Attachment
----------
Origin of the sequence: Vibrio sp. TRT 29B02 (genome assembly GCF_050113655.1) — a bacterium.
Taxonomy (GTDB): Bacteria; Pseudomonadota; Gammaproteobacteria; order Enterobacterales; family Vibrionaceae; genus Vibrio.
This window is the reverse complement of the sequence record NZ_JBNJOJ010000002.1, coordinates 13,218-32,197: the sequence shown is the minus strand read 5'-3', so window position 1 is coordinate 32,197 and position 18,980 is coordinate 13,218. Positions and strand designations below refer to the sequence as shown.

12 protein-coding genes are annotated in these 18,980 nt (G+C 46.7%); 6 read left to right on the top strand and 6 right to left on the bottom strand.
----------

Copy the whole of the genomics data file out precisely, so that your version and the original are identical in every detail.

Origin of the sequence: Vibrio sp. TRT 29B02 (genome assembly GCF_050113655.1) — a bacterium.
Taxonomy (GTDB): Bacteria; Pseudomonadota; Gammaproteobacteria; order Enterobacterales; family Vibrionaceae; genus Vibrio.
This window is the reverse complement of the sequence record NZ_JBNJOJ010000002.1, coordinates 13,218-32,197: the sequence shown is the minus strand read 5'-3', so window position 1 is coordinate 32,197 and position 18,980 is coordinate 13,218. Positions and strand designations below refer to the sequence as shown.

12 protein-coding genes are annotated in these 18,980 nt (G+C 46.7%); 6 read left to right on the top strand and 6 right to left on the bottom strand.